In Drosophila, T4 and T5 neurons are the first stage along the visual processing chain that respond to visual motion in a direction selective way (Maisak et al. 2013, Serbe et al., 2016). To describe how such direction selective responses in T4 and T5 come about, a so called 3-arm detector model was proposed recently (s. Figure 1). This model relies on the comparison of signals originating from neighboring points in space via a delay-and-compare mechanism. The central arm provides fast excitation to the neuron, while the two flanking arms possess slow dynamics, one amplifying the central signal implementing for stimuli moving along the preferred direction, the other inhibiting the central signal for stimuli moving along the null direction of the neuron (Haag et al., 2016; Arenz et al., 2017).
In order to probe the theoretical model in vivo and map the different model elements to specific cell types in the circuit, nearly all input cells of T4 and T5 have been analyzed, describing their temporal and spatial response properties and their role for direction selectivity (Ammer et al., 2015; Serbe et al., 2016; Arenz et al., 2017). In contrast to the variety of physiological studies, only little is known about neurotransmitter phenotypes and receptors of the different circuit elements. The main inputs to T4 are medulla neurons Mi9, Mi1, Tm3, Mi4, C3 and CT1 (Takemura et al., 2017). Immunohistochemical stainings and RNAseq analysis showed that Mi9 is glutamatergic, Mi1 and Tm3 are cholinergic and Mi4, C3 and CT1 are GABAergic (Pankova et al., 2016; Takemura et al., 2017; Davis et al., 2018; Richter et al., 2018). The presynaptic partners of T5 in the OFF-pathway- Tm1, Tm2, Tm4 and Tm9- are cholinergic (Shinomiya et al., 2014) (s. Figure 2, 3).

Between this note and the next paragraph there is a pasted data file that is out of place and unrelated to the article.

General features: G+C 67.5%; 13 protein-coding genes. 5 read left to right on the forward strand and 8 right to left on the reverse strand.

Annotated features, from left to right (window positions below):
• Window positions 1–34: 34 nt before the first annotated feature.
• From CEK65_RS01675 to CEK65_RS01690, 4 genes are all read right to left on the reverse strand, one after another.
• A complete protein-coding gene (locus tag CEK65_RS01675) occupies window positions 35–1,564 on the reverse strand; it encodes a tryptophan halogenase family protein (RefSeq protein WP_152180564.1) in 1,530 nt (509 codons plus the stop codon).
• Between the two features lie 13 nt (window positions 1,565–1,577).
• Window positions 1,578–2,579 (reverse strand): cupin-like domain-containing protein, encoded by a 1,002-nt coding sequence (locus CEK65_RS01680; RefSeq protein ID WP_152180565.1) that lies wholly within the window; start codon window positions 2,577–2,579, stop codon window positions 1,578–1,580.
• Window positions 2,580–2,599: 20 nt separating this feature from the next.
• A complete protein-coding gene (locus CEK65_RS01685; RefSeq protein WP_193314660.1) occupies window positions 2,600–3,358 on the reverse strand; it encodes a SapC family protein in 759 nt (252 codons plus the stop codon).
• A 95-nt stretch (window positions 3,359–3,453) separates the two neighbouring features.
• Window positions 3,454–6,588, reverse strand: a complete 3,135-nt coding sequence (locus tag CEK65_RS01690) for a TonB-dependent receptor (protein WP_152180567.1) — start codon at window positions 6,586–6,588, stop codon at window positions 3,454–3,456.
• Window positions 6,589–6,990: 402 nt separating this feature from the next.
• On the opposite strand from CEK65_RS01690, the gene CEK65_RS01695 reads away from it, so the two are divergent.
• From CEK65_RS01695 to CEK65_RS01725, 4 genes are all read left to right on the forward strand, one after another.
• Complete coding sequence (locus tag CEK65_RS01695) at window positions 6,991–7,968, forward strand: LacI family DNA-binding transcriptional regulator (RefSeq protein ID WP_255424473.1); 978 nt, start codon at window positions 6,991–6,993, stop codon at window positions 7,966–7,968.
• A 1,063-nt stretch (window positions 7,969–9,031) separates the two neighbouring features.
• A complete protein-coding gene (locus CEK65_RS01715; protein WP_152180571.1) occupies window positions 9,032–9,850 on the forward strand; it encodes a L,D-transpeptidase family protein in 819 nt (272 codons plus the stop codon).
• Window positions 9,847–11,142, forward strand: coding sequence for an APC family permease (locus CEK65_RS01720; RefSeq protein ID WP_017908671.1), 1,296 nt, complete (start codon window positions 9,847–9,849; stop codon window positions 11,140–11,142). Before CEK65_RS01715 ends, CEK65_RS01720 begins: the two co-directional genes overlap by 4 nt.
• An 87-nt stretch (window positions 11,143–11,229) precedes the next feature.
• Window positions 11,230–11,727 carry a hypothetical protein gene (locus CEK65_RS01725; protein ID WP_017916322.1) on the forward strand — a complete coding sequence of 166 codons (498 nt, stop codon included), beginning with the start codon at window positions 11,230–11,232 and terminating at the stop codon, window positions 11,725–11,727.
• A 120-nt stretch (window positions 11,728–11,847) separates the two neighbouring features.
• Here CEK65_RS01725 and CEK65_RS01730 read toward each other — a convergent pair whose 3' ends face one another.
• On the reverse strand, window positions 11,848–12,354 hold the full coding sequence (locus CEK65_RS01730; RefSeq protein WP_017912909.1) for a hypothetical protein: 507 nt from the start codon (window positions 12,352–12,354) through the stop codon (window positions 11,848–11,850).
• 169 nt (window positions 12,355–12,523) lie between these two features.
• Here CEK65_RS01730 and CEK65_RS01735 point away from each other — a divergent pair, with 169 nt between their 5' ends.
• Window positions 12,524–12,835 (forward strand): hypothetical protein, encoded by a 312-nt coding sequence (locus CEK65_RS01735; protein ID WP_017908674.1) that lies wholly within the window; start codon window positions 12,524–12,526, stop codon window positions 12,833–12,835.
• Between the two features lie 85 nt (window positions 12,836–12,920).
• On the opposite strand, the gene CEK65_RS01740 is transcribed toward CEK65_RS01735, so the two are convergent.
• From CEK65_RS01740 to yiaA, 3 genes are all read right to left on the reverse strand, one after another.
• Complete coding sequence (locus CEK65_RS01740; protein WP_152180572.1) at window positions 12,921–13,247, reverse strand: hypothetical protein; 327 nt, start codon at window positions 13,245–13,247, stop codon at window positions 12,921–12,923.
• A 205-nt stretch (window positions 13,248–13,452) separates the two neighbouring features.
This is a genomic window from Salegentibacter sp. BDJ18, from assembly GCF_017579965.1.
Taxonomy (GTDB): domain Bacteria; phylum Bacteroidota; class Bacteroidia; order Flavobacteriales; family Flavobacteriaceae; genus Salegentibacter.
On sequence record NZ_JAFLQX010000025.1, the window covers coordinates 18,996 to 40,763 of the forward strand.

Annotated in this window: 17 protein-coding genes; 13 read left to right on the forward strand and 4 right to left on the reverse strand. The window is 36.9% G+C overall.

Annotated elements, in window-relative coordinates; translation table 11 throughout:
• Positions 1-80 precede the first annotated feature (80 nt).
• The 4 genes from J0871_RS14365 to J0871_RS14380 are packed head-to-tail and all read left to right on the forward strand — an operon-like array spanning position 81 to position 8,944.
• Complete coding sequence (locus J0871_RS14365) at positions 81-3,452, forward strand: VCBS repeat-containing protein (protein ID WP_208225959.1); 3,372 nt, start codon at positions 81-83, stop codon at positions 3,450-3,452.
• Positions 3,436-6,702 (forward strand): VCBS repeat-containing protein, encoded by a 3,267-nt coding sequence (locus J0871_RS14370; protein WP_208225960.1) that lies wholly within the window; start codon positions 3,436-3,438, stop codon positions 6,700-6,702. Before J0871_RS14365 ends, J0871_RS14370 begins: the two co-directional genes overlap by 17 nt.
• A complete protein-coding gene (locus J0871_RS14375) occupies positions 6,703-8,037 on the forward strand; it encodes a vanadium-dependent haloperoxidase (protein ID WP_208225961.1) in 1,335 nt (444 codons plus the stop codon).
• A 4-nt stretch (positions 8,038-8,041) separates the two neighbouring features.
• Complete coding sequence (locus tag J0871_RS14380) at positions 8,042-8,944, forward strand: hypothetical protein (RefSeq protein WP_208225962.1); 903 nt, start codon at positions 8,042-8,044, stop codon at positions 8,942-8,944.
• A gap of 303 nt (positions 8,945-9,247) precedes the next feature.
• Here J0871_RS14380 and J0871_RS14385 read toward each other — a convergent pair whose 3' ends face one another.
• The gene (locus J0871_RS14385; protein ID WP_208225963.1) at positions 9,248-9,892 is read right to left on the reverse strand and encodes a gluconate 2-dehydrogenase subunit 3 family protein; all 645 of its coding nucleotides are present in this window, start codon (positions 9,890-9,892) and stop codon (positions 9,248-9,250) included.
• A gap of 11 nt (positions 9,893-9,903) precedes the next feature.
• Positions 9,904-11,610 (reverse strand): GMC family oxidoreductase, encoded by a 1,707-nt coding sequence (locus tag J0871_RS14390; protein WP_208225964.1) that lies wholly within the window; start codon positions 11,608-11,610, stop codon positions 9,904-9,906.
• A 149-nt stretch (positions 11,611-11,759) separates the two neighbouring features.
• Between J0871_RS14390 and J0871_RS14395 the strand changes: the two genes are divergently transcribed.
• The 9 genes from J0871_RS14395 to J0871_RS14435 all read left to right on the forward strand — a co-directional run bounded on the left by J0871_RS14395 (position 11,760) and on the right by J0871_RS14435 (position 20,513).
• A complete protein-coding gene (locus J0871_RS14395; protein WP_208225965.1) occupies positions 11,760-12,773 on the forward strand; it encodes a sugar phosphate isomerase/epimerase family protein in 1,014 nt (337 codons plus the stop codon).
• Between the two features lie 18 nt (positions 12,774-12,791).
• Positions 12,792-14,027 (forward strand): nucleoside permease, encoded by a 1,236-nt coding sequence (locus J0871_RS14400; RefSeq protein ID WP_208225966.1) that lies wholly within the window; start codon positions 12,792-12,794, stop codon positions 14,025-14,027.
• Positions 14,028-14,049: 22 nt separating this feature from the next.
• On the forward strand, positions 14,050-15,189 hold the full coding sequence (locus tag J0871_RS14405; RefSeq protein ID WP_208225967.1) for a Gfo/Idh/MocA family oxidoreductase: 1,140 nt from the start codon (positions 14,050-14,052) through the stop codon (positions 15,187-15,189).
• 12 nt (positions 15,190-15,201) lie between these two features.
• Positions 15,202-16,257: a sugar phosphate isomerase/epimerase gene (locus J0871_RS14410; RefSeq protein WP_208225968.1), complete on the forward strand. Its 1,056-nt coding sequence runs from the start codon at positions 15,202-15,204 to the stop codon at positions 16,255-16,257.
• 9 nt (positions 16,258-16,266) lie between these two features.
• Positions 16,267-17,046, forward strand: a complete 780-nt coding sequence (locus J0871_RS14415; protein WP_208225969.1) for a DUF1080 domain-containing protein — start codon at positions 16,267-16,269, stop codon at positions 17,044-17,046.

Our knowledge about receptors on T4 and T5 dendrites, which receive the repertoire of different neurotransmitters, is rather limited. Two RNAseq. studies (Pankova & Borst, 2016; Davis et al., 2018) showed that T4 as well as T5 express receptor subunits for all main neurotransmitter types, acetylcholine, glutamate and GABA. However, RNAseq. approaches only take into account mRNA levels of genes, omitting protein levels and the distribution of the protein along the neuron. Yet, for the cellular implementation of our model, the organization of transmitter receptors on T4/T5 dendrites plays a crucial role. Since the 3-arm detector proposes enhancing and suppressing inputs to T4/T5, an asymmetric distribution of excitatory vs. inhibitory neurotransmitter receptors along T4/T5 dendrites is expected.
To investigate this hypothesis, we analyze the expression pattern and spatial distribution of receptors on T4/T5 dendrites with the goal to link the anatomical phenotype to the functional role of neurotransmitter receptors in the computation of direction selectivity.